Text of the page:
MEN1 gene analysis in sporadic adrenocortical neoplasms

Christina Heppner, Martin Reincke, Sunita K. Agarwal, Patricia Mora, Bruno Allolio, A. Lee Burns, Allen M. Spiegel, Stephen J. Marx

Research output: Contribution to journalArticlepeer-review

81 Scopus citations

Abstract

Adrenocortical tumors occur as sporadic tumors, as part of the multiple endocrine neoplasia type 1 (MEN1) syndrome or as part of other hereditary disorders. We recently cloned the MEN1 gene, a tumor-suppressor gene located on chromosome 11q13. Subsequently, we showed that sequential sematic inactivation of both alleles of the MEN1 gene contributes to the development of some sporadic endocrine neoplasms (parathyroid, enteropancreatic neuroendocrine, bronchial carcinoid, and pituitary tumors). We now studied whether somatic inactivation of the MEN1 gene contributes to the pathogenesis of sporadic adrenocortical neoplasms. Seven adrenocortical carcinomas, 2 adrenocortical carcinoma cell lines, and 11 aldosterone-secreting, 8 cortisol-secreting, and 5 nonsecreting benign adrenocortical tumors were studied. Seven tumors (5 of 5 carcinomas, 2 of 21 nonsecreting benign adenomas; P < 0.001) exhibited loss of heterozygosity on 11q13. All 33 tumors and cell lines were screened for mutation throughout the MEN1 open-reading frame and adjacent splice junctions. None exhibited a mutation within the MEN1-coding region. We conclude that somatic MEN1 mutation within, the MEN1- coding region does not occur commonly in sporadic adrenocortical tumors, although the majority of adrenocortical carcinomas exhibit 11q13 loss of heterozygosity.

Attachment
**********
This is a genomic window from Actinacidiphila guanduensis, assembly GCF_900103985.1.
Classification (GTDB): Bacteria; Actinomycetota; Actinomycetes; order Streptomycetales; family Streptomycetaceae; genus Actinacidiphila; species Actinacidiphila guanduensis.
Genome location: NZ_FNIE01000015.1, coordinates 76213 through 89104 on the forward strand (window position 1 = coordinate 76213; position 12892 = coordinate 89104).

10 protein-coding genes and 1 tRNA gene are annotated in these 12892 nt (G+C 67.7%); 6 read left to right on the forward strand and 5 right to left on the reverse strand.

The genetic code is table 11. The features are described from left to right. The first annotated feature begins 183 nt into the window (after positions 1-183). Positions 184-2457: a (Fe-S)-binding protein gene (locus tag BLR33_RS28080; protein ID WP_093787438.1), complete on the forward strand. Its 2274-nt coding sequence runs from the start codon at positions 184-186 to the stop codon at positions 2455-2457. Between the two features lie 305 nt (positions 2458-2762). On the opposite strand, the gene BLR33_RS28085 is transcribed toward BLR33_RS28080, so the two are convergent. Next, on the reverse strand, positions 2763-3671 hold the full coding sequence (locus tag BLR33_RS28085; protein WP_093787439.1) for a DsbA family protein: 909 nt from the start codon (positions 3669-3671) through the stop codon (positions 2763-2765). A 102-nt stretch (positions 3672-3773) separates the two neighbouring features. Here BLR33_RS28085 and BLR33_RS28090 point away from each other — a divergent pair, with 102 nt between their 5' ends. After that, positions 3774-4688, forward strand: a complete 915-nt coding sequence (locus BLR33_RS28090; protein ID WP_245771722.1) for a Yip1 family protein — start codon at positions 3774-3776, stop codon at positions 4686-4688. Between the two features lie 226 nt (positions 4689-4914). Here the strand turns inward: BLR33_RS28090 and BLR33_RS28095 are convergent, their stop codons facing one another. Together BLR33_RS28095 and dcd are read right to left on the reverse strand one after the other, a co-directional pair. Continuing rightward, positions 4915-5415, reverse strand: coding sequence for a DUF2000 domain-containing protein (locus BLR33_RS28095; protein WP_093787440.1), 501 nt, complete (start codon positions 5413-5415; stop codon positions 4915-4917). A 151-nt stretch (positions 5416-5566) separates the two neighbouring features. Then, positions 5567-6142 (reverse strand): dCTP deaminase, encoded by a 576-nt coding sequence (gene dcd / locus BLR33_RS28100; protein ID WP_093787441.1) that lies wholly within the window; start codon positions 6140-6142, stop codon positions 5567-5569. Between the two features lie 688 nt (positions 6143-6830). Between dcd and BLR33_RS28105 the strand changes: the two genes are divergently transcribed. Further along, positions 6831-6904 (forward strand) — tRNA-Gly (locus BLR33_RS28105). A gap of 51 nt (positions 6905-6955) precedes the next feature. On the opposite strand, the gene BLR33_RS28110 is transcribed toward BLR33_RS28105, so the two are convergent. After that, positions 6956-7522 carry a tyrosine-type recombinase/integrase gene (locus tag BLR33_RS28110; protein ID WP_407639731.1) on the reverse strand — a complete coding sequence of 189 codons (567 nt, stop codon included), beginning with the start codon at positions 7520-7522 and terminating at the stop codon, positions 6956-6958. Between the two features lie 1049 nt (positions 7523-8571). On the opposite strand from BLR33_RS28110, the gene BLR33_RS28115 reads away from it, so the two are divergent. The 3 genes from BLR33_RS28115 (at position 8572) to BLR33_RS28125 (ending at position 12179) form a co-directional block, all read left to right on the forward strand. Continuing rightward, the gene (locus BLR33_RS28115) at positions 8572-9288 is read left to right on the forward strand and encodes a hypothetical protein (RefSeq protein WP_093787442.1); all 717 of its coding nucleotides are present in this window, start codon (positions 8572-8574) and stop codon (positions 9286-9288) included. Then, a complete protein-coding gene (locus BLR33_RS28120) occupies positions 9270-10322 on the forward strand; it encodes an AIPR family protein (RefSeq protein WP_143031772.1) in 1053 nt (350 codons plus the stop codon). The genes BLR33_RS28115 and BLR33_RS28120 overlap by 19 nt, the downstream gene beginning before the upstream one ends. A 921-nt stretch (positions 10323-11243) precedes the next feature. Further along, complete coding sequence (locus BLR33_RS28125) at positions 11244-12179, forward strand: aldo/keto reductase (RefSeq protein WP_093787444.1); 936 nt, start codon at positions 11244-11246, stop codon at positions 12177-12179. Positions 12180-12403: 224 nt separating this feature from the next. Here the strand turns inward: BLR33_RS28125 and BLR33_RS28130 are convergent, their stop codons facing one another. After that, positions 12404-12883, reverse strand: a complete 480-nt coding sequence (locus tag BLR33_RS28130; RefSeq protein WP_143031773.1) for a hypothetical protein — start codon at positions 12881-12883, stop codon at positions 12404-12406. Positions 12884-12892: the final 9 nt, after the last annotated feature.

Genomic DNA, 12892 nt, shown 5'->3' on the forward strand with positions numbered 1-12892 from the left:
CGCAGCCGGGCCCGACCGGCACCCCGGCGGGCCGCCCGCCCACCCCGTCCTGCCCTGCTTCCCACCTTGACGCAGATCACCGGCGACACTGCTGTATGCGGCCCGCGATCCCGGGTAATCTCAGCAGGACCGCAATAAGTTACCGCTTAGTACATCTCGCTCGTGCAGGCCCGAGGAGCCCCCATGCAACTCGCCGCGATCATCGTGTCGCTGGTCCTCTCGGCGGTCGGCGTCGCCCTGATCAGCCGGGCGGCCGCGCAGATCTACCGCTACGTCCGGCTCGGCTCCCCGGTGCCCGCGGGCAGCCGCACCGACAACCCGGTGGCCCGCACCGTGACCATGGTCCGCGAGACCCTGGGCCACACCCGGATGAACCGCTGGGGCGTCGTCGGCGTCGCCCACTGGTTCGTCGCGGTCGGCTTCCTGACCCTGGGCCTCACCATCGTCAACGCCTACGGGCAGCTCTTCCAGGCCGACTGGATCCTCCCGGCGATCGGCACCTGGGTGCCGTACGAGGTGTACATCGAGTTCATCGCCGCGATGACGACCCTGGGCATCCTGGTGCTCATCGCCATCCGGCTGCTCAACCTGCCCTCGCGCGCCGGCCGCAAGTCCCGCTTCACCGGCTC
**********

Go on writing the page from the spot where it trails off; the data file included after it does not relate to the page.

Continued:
Original languageEnglish (US)
Pages (from-to)216-219
Number of pages4
JournalJournal of Clinical Endocrinology and Metabolism
Volume84
Issue number1
DOIs
StatePublished - 1999
Externally publishedYes

ASJC Scopus subject areas

  • Endocrinology, Diabetes and Metabolism
  • Biochemistry
  • Endocrinology
  • Clinical Biochemistry
  • Biochemistry, medical

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